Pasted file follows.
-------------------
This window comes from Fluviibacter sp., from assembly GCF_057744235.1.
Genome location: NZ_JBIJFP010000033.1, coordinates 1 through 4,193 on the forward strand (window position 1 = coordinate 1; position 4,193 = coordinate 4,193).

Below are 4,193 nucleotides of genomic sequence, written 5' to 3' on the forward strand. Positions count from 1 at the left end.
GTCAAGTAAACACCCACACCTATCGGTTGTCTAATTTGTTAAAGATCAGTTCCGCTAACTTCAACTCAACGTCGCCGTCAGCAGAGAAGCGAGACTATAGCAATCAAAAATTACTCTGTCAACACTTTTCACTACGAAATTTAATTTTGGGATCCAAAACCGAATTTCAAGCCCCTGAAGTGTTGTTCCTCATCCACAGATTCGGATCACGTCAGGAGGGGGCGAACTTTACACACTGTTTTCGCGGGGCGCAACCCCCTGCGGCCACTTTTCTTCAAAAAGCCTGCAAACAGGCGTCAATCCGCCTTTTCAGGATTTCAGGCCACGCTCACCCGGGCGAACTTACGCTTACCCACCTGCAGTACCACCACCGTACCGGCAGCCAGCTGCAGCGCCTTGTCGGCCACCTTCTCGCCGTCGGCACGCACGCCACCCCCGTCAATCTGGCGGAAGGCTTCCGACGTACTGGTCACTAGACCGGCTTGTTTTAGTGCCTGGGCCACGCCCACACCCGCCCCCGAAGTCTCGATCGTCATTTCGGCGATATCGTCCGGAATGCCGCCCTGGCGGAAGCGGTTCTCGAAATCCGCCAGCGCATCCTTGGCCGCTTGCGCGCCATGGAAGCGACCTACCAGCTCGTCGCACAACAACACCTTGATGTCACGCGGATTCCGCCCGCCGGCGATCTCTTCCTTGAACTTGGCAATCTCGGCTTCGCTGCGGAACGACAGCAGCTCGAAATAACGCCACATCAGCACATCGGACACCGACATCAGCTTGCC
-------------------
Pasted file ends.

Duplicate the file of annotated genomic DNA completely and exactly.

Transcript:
This window comes from Fluviibacter sp., from assembly GCF_057744235.1.
Genome location: NZ_JBIJFP010000033.1, coordinates 1 through 4,193 on the forward strand (window position 1 = coordinate 1; position 4,193 = coordinate 4,193).

Below are 4,193 nucleotides of genomic sequence, written 5' to 3' on the forward strand. Positions count from 1 at the left end.
GTCAAGTAAACACCCACACCTATCGGTTGTCTAATTTGTTAAAGATCAGTTCCGCTAACTTCAACTCAACGTCGCCGTCAGCAGAGAAGCGAGACTATAGCAATCAAAAATTACTCTGTCAACACTTTTCACTACGAAATTTAATTTTGGGATCCAAAACCGAATTTCAAGCCCCTGAAGTGTTGTTCCTCATCCACAGATTCGGATCACGTCAGGAGGGGGCGAACTTTACACACTGTTTTCGCGGGGCGCAACCCCCTGCGGCCACTTTTCTTCAAAAAGCCTGCAAACAGGCGTCAATCCGCCTTTTCAGGATTTCAGGCCACGCTCACCCGGGCGAACTTACGCTTACCCACCTGCAGTACCACCACCGTACCGGCAGCCAGCTGCAGCGCCTTGTCGGCCACCTTCTCGCCGTCGGCACGCACGCCACCCCCGTCAATCTGGCGGAAGGCTTCCGACGTACTGGTCACTAGACCGGCTTGTTTTAGTGCCTGGGCCACGCCCACACCCGCCCCCGAAGTCTCGATCGTCATTTCGGCGATATCGTCCGGAATGCCGCCCTGGCGGAAGCGGTTCTCGAAATCCGCCAGCGCATCCTTGGCCGCTTGCGCGCCATGGAAGCGACCTACCAGCTCGTCGCACAACAACACCTTGATGTCACGCGGATTCCGCCCGCCGGCGATCTCTTCCTTGAACTTGGCAATCTCGGCTTCGCTGCGGAACGACAGCAGCTCGAAATAACGCCACATCAGCACATCGGACACCGACATCAGCTTGCC